People are always asking me about this, and like most vets, it’s not something I like to talk about. But here’s the short of my time in the Corps. (0311 ’till I die!!)
I left for the Marine Corps at 17, demanding to be infantry and insisting my recruiter guarantee it in writing. This insistence paid off as I had a (mostly) amazing four years in the infantry, even getting to serve with Force Recon and earning a Combat Action Ribbon as part of Operation Silver Wake in 1997.
I’m not going to lie. I was pretty much nuts as a Marine. I lived it and breathed it, and rarely turned it off. I didn’t drink and was constantly studying and lifting, trying to become some kind of super Marine. I wanted to make a career of it, try to make it in Force Recon and eventually perhaps even the CIA. (It’s why to this day, I don’t have a Marine Corps tattoo. And almost EVERY Marine gets a tattoo. But not me. I knew the CIA wouldn’t want an operative going into harm’s way who had American, military-service tattoos on their arms.)
My absurd work ethic — in hindsight, I wish I had relaxed and enjoyed it more — did somehow allow me to win Marine of the Quarter for the entire 2nd Marine Division. (4th Quarter of 1997 for the fact checkers out there.) Winning this involved me going before numerous review boards at the company, battalion, regiment, and division level. And at these boards, you get grilled by senior enlisted men who are checking your knowledge, military bearing, ability to handle pressure, etc.
The boards were GRUELING. And not fun after about the second one. (Your uniform had to be spotless, the amount you had to study was insane, etc.) I’ll be honest, I wanted to win the company and battalion level, but after that I knew I was in over my head. I felt like a fraud and wondered what they saw in me to pick me over so many other incredible Marines. To this day, I consider it luck I won beyond the battalion level.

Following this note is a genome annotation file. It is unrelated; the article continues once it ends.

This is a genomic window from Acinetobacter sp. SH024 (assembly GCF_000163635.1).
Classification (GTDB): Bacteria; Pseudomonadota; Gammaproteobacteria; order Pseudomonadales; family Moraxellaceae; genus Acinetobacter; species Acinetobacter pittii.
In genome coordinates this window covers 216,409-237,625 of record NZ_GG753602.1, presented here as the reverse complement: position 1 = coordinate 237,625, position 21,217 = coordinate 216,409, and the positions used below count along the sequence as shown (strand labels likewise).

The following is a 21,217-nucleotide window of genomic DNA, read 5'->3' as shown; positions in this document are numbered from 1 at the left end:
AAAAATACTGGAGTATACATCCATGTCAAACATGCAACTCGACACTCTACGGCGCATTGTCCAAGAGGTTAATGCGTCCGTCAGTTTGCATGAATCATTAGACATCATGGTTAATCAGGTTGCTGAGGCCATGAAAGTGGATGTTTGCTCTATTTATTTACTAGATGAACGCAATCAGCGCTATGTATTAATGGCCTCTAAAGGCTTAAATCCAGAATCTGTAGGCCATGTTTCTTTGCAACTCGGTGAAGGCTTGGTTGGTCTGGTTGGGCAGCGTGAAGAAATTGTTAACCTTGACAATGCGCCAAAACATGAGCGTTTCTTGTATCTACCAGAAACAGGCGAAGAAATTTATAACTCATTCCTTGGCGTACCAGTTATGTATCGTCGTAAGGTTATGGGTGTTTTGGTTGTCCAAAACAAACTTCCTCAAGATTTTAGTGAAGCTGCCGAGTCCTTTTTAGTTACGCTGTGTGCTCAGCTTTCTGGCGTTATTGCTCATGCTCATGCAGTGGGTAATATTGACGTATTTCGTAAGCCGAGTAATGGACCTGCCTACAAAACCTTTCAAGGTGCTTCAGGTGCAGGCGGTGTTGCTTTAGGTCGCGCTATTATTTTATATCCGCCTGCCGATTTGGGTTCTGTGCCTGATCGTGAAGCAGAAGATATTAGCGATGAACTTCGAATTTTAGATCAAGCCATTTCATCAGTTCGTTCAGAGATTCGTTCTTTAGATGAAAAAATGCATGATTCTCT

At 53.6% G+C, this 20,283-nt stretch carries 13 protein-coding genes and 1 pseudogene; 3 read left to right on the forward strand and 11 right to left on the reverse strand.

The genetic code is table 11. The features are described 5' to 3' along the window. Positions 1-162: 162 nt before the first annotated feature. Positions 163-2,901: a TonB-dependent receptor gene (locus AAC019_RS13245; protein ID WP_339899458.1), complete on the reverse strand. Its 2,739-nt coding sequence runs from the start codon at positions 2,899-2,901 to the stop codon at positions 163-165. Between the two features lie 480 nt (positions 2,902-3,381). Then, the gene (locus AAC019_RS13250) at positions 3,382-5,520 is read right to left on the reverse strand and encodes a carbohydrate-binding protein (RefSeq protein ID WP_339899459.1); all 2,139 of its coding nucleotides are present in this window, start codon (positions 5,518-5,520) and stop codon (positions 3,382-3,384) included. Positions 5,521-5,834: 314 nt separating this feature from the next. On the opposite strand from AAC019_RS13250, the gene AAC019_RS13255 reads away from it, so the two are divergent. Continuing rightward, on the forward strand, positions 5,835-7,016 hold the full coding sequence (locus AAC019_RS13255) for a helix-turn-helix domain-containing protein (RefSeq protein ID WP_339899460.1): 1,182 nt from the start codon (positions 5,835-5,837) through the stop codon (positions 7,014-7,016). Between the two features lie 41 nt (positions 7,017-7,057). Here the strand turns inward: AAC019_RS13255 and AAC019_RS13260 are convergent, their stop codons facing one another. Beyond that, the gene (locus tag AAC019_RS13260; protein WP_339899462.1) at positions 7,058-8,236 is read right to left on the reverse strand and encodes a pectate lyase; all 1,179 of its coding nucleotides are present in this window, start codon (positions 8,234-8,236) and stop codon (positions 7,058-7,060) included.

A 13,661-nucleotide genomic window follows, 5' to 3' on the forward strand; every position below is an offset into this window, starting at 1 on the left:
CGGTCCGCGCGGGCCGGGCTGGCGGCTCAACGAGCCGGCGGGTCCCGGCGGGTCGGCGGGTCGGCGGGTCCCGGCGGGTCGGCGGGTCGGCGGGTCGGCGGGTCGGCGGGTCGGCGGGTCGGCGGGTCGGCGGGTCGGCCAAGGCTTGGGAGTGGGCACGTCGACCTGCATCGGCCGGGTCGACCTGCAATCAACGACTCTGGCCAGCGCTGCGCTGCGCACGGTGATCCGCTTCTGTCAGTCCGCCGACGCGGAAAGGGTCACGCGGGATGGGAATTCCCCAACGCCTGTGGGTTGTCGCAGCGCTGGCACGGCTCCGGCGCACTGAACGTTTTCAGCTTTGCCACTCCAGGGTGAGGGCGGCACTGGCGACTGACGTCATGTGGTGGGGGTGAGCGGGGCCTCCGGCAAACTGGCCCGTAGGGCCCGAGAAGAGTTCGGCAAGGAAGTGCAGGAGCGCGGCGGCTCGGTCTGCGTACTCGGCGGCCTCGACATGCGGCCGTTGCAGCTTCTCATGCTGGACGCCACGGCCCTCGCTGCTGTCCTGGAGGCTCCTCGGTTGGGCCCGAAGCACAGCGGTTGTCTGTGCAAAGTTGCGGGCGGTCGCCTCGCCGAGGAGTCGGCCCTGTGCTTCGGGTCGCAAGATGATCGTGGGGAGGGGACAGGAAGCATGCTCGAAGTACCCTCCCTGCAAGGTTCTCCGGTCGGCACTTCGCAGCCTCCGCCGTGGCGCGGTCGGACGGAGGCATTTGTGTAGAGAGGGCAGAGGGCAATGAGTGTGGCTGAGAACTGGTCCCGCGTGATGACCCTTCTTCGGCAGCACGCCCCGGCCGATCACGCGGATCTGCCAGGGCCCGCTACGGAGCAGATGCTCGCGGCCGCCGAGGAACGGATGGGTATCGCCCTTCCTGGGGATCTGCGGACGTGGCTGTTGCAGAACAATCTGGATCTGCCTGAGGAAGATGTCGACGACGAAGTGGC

I also somehow pulled off Honor Graduate of the Corporal’s Course in December 1998. But by then, my extreme focus and desire to be the best was starting to wane. I managed to earn Sergeant, which is no joke in the infantry, where promotions are pretty rare, but I was completely burned out and running on fumes. Too much study. Too much lifting and exercise. Too many thoughts of being the best and going Force Recon or joining the CIA.
Turns out that some of my buddies who went drinking and used their free time to enjoy Myrtle Beach for the weekend proved to have far more staying power. Several stayed in to make a career of it, but I was utterly through with it by the end. (And my earning one of the very limited number of Sergeant stripes available and choosing not to stay in didn’t sit well with quite a few of the higher ups.)
But it is what it is. I had given all I had. I will always be super proud of my time in, and especially two other things:
- Earning a Combat Action Ribbon in ’97, while serving with Alpha Co., 1st Battalion, 8th Marines. (Tell us about your Combat Action Ribbon. What’s the story behind it?)
- Serving as the Covering Force for the elite Marine Force Recon Unit that deployed with the 26th Marine Expeditionary Unit, Special Operations Capable (MEUSOC) — also in 1997. My platoon was often attached to Marine Force Recon, where we practiced perfecting Direct Action missions. We also had the privilege to operate with the Navy Seals, training at the art of fast roping and ship take-downs. High speed stuff, as they say, and I learned much by being around these elite warriors. (In sum, spent roughly six months in a training “work up” with them, plus our six months on ship.)